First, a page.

Another sign of Canada's attachment to the World Juniors: Prior to the tournament getting under way here, Canada hosted it three of the past five years, and it is set to host the next one, in Alberta.
The Hyatt has a number of guests staying eight or more nights for the tournament, said Jay Dellavecchia, the general manager. The longer the guests stay, the better the hotel can personalize its service, such as delivering their favorite drink or tailoring the restaurant menu.
Dellavecchia said longer-term guests are asking about places to see, from the familiar, such as malls, restaurants and museums, to the unexpected, such as whether the Attica Correctional Facility offers tours (it does not).
Shelley Johnson came to town with mixed expectations of Buffalo.
"I actually quite like it," she said.
She found the Metro Rail convenient and has enjoyed the places the family has gone to eat.
Judy Sheffield said Buffalo is doing well as host and that people at her hotel had been very helpful. But she also recalled how heavily the World Juniors was promoted in Saskatchewan last year. The tournament site there was teeming with volunteers, she said, and free shuttles carried people to and from a variety of points.
"It felt like the whole city was involved," Sheffield said.
The Sheffields' parking plan is part of their ticket package, so they were not affected by the sky-high prices some downtown lots were charging this week. But the rates -- as high as $60 -- did not sit well with her.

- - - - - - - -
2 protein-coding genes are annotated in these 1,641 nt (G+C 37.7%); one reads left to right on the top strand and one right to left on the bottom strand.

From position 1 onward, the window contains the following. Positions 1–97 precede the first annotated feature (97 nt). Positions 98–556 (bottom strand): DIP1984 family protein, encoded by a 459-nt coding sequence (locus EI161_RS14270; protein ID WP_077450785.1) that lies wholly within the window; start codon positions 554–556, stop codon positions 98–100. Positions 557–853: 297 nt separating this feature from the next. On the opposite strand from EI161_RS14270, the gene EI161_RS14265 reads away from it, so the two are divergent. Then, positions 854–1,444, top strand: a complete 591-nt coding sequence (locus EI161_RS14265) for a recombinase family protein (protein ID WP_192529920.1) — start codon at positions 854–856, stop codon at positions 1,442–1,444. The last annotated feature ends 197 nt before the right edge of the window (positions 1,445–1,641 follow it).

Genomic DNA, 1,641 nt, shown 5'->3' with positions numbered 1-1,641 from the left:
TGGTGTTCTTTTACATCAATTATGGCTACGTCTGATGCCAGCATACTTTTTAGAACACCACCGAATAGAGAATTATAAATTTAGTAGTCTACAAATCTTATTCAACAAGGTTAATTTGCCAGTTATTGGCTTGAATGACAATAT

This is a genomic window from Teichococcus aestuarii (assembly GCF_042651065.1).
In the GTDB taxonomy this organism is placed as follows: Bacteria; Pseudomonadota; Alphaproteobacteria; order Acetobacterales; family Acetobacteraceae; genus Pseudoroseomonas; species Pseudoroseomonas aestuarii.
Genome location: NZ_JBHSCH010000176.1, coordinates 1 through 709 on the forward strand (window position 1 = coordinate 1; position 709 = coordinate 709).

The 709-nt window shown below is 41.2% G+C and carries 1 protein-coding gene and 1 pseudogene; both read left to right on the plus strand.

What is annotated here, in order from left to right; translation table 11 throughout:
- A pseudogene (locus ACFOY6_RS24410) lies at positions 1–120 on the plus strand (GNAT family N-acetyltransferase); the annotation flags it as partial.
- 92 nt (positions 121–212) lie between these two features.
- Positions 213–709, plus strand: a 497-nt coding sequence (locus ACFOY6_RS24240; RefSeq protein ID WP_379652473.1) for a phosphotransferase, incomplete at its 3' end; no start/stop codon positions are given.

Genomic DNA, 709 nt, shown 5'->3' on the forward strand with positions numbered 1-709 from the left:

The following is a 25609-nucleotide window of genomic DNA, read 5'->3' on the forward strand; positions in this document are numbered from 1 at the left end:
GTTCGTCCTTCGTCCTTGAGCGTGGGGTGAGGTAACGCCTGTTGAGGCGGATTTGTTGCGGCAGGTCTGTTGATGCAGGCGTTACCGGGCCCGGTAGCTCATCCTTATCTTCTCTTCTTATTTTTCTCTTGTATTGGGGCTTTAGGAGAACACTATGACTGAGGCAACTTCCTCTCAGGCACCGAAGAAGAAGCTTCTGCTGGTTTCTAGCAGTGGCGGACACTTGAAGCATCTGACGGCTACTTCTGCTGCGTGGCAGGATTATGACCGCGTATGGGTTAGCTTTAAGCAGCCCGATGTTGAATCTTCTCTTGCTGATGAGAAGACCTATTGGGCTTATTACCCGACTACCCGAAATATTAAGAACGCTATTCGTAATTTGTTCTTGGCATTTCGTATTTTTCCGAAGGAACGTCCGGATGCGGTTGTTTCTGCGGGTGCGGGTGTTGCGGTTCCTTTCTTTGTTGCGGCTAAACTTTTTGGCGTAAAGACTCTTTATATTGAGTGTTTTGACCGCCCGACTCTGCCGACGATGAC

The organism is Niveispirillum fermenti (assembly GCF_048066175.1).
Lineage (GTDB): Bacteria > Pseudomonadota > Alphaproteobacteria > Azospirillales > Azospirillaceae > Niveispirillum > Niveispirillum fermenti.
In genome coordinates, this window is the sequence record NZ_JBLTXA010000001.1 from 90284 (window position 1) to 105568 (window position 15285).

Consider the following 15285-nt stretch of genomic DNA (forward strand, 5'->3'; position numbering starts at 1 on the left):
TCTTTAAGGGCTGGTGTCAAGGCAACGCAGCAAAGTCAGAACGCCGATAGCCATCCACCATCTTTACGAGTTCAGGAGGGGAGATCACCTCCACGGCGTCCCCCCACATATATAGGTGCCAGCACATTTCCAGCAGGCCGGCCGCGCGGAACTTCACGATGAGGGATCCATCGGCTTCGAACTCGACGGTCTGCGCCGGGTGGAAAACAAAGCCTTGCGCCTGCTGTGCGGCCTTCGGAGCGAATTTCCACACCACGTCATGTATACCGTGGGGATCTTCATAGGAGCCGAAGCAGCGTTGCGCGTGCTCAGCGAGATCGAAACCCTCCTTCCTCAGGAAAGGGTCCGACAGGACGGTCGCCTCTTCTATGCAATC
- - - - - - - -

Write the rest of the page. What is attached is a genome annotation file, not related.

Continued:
"That sets such a bad feeling for people visiting," she said.
Anyone who has spent time downtown in the past several days has seen the Canadian phenomenon of the tournament, with fans proudly decked out in red and white attire in hotels, restaurants and on the sidewalks. At the Hyatt, two youngsters who had just arrived raced to the giant globe in the lobby and spun it.
"Where's Canada?" one of them said. "Right here!" said the other.
Here's another thing Canadians are doing while in Buffalo: gobbling up chicken wings. Canadians apparently can't get enough of them, as restaurants report a run on the Buffalo delicacy.
One day earlier this week, W.J. Morrisey's Irish Pub on Mississippi Street sold 12 cases of chicken wings.
"On a Sabres game night, we go through about three," said Lindsay McKay, a restaurant manager. "So they're happy with them."
And, of course, Canadians are heading to the legendary Anchor Bar, where they're known to stop by while in town for Buffalo Bills games.
"We know the Canadians," said Ivano Toscani, operator of the renowned establishment. "They like their beer, they like their hockey and they like their wings."
Toscani has been a bit surprised he's not seeing more European families eating at the restaurant while in Buffalo watching the games. All he sees are Canadians.
"I'm not complaining," Toscani said Wednesday. "We are busy. We are very busy."
Even Canadians who are here for a short stint, perhaps just a night or two, are booking hotel rooms and having some economic impact.
"There's tons of Canadians in this hotel," said Trena Fellier of Barrie, Ont., who was staying at the Comfort Suites Downtown Buffalo. "They're everywhere. We were just in TGI Friday's, and I think the only Americans in there were the wait staff."
News staff reporter Jay Rey contributed to this report.